“My wife asked whether I could give up my daily Starbucks.”  Standing there in the back room, Schulz recounted the officer’s reply.  “Let me tell you why I cannot give it up.  Because it’s not about a cup of coffee.  I have a tough job.  I see things on a daily basis that no one should see and experience.  But the one thing I can count on every single day is how the people in that store make me feel.”   Then he addressed me directly.  “I want to tell you about your employees.  They know my kids’ names.  They know where I go on vacation.  They write notes on my coffee cup.  I could be seventh in line and they start making my drink.”  The baristas knew he took his grande nonfat latte with two Splendas, extra hot with no foam.  He added that, as a police officer, he understood the importance of treating every person he came in contact with in his job with respect.  “You never know what’s going on in people’s lives when you serve them,” he paused.  “For all you know, it could be someone’s last day on earth.”  Coming from a detective who had seen his share of trauma, that was not a statement made in jest.  “This is my little escape,” he said he had finally told his wife.  “You just have to allow me that.”

And this is what a successful, fully developed brand-customer relationship looks like.  To the LAPD Detective, Starbucks was a positive part of his identity.  He could depend on the company to deliver an emotional experience that recharged him and alleviated the stresses of his day-to-day life.  Even in times of financial strain, this was one thing he wouldn’t sacrifice.

Whereas the LAPD Detective told Schulz this when asked, your loyal customers, evangelists, are telling everyone else in their circle how they feel about your brand everyday in social media and via their actions.  Why?  Because the brand has become a staple in their lives — the brand is a part of their self-identity.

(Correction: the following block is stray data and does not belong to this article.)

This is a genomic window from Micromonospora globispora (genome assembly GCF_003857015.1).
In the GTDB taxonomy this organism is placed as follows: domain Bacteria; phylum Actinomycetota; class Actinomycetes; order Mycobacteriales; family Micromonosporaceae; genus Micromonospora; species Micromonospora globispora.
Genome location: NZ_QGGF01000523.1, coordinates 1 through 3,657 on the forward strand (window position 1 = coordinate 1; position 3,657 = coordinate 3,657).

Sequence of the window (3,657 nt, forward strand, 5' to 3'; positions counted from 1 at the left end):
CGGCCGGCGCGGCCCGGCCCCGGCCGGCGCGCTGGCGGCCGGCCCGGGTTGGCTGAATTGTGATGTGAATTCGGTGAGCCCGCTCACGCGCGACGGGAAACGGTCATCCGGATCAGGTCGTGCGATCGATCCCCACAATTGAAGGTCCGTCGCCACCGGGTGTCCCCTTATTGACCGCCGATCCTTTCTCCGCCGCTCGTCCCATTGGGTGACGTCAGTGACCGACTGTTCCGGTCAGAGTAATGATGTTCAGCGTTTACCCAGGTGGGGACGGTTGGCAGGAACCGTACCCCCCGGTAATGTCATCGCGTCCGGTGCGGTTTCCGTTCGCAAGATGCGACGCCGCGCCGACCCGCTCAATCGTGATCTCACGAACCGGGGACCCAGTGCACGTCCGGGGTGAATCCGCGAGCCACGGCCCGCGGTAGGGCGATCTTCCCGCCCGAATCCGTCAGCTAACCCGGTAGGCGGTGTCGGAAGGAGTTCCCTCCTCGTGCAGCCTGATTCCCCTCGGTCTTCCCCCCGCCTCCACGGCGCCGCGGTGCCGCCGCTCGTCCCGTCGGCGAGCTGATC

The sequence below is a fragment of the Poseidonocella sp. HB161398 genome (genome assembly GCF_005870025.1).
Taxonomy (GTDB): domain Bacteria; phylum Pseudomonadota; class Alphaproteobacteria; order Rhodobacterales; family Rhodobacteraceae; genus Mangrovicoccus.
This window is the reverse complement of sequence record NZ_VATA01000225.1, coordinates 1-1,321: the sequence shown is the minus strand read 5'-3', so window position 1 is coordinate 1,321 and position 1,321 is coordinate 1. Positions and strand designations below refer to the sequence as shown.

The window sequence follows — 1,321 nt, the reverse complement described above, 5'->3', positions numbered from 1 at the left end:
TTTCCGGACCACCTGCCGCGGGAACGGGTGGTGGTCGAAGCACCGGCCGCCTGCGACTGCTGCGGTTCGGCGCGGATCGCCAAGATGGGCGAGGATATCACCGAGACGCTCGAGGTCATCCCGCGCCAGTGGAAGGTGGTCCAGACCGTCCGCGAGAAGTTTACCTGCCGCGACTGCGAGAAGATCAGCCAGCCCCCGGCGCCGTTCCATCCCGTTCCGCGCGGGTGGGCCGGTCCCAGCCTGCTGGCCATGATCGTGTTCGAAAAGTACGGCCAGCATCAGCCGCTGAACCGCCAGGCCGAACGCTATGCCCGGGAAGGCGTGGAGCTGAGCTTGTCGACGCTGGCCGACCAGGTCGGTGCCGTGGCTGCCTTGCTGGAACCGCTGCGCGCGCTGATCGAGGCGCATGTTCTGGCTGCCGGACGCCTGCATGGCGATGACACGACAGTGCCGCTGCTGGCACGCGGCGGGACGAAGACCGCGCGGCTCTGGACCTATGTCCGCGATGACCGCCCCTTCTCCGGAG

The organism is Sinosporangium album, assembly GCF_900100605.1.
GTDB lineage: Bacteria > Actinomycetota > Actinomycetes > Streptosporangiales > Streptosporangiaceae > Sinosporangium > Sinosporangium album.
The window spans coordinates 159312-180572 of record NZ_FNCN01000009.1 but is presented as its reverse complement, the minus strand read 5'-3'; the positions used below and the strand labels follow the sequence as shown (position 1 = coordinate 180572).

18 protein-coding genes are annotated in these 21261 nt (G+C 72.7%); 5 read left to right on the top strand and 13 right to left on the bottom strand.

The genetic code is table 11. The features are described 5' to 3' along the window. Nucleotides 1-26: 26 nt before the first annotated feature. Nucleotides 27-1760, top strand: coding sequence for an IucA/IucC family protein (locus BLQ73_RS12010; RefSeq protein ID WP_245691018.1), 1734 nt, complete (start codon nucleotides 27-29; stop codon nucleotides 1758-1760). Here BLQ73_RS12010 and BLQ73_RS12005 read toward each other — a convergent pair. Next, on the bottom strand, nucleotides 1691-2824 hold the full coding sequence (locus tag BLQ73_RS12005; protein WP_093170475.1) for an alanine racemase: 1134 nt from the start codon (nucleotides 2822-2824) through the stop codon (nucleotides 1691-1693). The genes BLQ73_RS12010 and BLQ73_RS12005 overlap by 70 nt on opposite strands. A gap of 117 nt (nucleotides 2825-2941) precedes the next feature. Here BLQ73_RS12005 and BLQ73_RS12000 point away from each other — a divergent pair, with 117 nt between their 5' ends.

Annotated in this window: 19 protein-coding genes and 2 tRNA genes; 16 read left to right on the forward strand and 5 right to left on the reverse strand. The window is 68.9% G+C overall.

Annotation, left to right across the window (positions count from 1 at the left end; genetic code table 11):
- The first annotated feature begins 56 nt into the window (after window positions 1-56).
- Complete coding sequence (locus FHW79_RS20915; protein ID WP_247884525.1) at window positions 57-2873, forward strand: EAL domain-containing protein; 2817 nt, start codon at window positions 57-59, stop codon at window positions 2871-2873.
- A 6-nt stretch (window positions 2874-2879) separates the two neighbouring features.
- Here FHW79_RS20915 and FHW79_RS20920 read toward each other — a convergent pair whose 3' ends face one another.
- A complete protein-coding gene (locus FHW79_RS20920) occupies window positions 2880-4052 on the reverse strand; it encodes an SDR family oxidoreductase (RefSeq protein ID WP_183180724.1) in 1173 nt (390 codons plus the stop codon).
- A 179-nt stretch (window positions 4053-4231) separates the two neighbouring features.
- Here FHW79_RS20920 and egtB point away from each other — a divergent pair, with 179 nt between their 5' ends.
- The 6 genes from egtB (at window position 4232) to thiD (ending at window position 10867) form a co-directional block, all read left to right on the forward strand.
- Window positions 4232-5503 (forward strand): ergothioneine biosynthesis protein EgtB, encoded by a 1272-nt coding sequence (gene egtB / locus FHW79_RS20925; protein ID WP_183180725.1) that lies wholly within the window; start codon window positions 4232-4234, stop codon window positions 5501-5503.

Fostering this type of relationship provides monetary benefit.  The police officer’s story demonstrates the secured revenue from developing strong brand-customer relationships.  While he purchases a cup of coffee, he is buying the whole experience.  The relationship grew with each successive visit.  His interaction with the baristas added value through emotional engagement.  He trusted in Starbucks and in his store.  And each day, he returned to enjoy these connections.

When people make purchase decisions, they face a tradeoff between products.  During times of financial struggle, they must make sacrifices.  Through developing strong connections overtime, a loyal customer will sacrifice other products and allocate more resources to your brand.  What did this mean for Starbuck’s bottom line?  He’s not at 7-Eleven.  He’s drinking that four-dollar latte.


So is social media overhyped or undervalued?  No one can make provide a definitive yes or no answer without attaching a few exceptions.  Overvalued?  Certainly… in some situations.  Spamming customers with tweets will detract from the relationship.

However, something like a weekly blog can become a ritual.  The online forums offer digital spaces for relationships to develop.  They provide spaces to have fun, such as generating brand relevant games for you customer.  The conversation has simply moved to another space, but the same strategies still apply.  Create trust and mutual respect.  Provide open and honest feedback that helps both parties move forward in the relationship.  When a brand falters, they have the opportunity to reach their customer base and tackle issues head on.

But does it yield ROI?  Entertain this thought.  You are an owner of a hotel and you have a current guest.  The guest loves your hotel, adores it.  He is sitting beside your pool and ordering sangria after sangria.  As the owner, you are happy with this customer, especially from a financial standpoint.  Not only has him paid three nights for a suite, but also, he is currently spending on property.  What if he can take a picture and post ”PERFECT SANGRIA!”  He’s generating marketing value on a number of levels, consumer review, product buzz, and valuable feedback for strategic decisions.  And what if this actually appears on a site that you own?  You can eliminate the ‘clicking out’ to check out another intermediary that has reviews by having credible, real-time customer feedback on your own site.

The more traffic you retain, the more business you capture directly… and the less commission you have to pay.  This is one example of how social media can improve your ROI.  And relates back to the message in Part I of this series — the business you don’t lose is at least as important as the new business you gain.